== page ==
Let me get this straight. When asked at a news conference if there is any way to avert hostilities with Syria over their use of chemical weapons, Secretary of State John Kerry invents a wildly hypothetical scenario: Bashar al-Assad could surrender all his chemical weapons to the international community within a week. Kerry probably thought he might as well have suggested Assad take a leap off the Empire State Building. No one could possibly have taken his statement seriously.
Except that many did. The State Department, flooded with inquiries, called Kerry’s statement a “rhetorical” proposition (translation: not serious). A White House official had told CNN that the statement was a “major goof” and that Kerry had “clearly gone off script.” The White House had inadvertently sent mixed signals in their push for military conflict. Unsurprisingly, Syria’s ally and America’ strategic adversary, Russia, was listening. They offered to make Kerry’s off-the-cuff remark a reality and thus avert military conflict.
Then, within hours, former Sec. Hillary Clinton tells the press that the United States is seriously pursuing the Russian Solution. President Barack Obama tells Fox News that he is hopeful that this diplomatic effort to avert war was something he had discussed with Russian President Vladimir Putin a year ago – indeed, it was his idea.
There is nothing competent about allowing a Cabinet Secretary to set American policy on the fly, but it is the height of recklessness to embrace that extemporaneously-set policy after the fact.
The White House’s desire to find a face-saving way out of this disaster of their own making is understandable. This administration has been pushed into enforcing the global prohibition on chemical weapon use in Syria from the very beginning and they have no desire to follow through with the threat of military force.
This White House, consumed with politics, has no taste for convincing the American people to pursue an unpopular but necessary policy when it is not associated with major domestic reforms. For this president, foreign policy has always been an afterthought.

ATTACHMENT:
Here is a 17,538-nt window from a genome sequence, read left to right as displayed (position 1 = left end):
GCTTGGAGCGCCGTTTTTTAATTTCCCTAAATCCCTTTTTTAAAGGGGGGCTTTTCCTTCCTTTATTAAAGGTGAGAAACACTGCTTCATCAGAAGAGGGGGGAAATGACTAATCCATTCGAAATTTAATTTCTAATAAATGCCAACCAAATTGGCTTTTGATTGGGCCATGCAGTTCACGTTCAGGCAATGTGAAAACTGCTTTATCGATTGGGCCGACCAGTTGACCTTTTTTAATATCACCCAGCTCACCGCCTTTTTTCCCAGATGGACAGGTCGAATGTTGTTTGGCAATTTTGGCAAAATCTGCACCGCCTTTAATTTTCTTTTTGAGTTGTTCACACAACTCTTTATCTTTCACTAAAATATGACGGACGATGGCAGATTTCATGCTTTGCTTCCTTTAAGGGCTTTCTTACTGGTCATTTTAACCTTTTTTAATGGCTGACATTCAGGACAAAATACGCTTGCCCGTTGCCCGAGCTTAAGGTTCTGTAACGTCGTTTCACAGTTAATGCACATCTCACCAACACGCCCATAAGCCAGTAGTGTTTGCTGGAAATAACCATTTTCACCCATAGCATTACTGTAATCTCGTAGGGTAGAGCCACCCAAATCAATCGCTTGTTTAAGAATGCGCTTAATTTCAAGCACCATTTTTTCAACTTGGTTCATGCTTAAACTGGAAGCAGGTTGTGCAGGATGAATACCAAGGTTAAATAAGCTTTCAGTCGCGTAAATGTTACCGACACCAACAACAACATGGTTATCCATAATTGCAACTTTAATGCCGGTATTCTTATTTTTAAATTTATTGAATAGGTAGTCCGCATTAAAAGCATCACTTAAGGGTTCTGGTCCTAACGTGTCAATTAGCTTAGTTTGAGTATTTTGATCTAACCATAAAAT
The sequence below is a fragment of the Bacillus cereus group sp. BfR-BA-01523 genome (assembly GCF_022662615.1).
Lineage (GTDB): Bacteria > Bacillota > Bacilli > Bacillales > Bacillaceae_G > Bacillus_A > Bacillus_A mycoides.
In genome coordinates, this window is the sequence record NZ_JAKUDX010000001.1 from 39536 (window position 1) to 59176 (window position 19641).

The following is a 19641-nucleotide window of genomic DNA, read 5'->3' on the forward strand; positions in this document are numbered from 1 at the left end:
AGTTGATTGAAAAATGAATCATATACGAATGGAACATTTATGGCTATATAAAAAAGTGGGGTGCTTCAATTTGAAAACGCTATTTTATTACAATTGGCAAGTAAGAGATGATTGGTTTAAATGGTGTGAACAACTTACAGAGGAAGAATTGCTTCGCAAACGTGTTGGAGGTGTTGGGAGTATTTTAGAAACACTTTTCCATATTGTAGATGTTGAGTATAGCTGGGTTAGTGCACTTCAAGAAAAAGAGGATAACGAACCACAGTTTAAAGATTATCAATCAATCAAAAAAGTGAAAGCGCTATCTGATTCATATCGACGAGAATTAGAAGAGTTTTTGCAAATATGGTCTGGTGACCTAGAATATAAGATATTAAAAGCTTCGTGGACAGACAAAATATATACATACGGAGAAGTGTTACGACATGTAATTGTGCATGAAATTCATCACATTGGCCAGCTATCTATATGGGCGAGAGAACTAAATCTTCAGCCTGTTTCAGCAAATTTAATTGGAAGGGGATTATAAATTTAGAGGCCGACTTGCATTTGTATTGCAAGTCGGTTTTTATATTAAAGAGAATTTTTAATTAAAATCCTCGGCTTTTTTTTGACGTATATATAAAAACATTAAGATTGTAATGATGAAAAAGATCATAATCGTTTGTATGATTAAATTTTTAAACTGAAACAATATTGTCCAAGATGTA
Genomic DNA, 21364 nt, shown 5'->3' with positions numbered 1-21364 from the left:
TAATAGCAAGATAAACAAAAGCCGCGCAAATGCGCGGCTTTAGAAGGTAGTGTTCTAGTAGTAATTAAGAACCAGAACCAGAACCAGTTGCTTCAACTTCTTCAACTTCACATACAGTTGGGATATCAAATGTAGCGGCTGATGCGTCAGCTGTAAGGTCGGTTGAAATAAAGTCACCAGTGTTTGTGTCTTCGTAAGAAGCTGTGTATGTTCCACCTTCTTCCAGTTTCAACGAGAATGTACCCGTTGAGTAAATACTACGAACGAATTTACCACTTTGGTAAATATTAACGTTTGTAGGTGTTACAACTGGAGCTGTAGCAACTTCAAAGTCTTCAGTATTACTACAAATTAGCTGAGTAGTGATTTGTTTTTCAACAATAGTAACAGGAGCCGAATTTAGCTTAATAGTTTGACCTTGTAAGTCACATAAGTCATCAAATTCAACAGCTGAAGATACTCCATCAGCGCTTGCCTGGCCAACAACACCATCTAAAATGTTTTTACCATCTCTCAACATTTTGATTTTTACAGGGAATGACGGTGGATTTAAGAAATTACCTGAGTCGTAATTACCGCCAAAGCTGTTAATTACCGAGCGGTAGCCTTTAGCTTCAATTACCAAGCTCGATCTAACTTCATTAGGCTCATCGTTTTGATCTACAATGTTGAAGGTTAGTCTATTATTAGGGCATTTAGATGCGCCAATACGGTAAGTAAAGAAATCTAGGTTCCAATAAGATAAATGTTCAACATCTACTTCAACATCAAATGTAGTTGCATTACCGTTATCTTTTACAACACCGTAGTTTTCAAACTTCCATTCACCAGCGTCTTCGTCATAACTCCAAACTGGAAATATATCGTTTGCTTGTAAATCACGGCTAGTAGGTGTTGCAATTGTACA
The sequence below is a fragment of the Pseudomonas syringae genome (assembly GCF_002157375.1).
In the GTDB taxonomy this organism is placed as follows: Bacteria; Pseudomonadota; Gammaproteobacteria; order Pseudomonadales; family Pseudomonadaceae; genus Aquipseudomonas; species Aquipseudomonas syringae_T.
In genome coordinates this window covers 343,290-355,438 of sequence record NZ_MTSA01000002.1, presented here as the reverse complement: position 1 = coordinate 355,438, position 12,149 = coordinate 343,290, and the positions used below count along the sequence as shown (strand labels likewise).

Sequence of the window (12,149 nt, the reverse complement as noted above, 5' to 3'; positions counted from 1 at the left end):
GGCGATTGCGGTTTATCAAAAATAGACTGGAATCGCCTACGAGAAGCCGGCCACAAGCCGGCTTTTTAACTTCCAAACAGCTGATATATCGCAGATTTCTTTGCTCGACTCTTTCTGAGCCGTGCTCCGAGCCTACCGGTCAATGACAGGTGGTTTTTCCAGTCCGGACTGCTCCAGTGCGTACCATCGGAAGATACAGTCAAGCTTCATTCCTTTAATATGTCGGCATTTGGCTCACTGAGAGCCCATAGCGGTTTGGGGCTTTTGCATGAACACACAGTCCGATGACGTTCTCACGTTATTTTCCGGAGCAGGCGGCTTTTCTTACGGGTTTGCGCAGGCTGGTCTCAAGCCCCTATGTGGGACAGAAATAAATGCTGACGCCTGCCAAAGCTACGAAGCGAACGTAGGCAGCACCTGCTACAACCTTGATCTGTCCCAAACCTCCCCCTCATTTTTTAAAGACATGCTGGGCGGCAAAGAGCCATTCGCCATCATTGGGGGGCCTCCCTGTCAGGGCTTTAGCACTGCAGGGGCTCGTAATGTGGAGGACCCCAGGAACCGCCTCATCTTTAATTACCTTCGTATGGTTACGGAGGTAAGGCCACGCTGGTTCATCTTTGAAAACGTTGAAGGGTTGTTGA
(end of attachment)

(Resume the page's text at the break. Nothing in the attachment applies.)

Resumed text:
But the so-called Russian solution is no solution at all. It is a poison chalice that will merely postpone a crisis and make the ultimate reckoning that much more politically dangerous for the White House.
Most obviously, the simple fact is that it is impossible to secure and account for all of Syria’s chemical weapons. Even in a cooperative country not torn apart by years of civil war, the intrusive inspections regime that would be required to enforce such a solution would be difficult to effectively administer. That presumes, however, preventing the future use of chemical weapons – the administration’s stated objective – is still of any concern for this White House.
The most likely outcome is that Assad, seeing a dignified and restorative way out of this crisis while maintaining his control over Syria, agrees to the inspection regime. In conjunction with Moscow, he surrenders a portion of his chemical weapon stockpiles to the international community. Western intelligence indicates that Assad maintains a large chemical weapon stockpile, but Damascus and the Kremlin insist that Syria has fully complied with the framework of the international agreement to avert war.
Except now, the international community and the global anti-war left have a cause to rally around. Whatever support in foreign capitals there was for intervening in the Syrian conflict evaporates. Likewise, support for military action within the president’s Democratic Party disappears. They believe Obama has deftly, if accidentally, spared the country the horrors of war.
Except he has not. When the next atrocity occurs in Syria after the so-called international peace imposed on the world by the altruists in Moscow collapses, America will be powerless to act. All the political capital that Obama amassed with his push for war was spent when he announced to America and the world that the Russians had delivered us peace in our time.
The result will be a weekend presidency and a globe full of state and non-state actors who are newly emboldened after seeing Washington blink. Maybe only a few will act at first, or perhaps there will be a flurry of activity as America’s adversaries test Washington’s newly discovered lack of resolve. In either case, Obama will have significantly diminished the United States’ standing in the world.
All this the result of the president’s vulgar and craven desire to find a way out of having to demonstrate that his words have consequences.
[Photo via AP]
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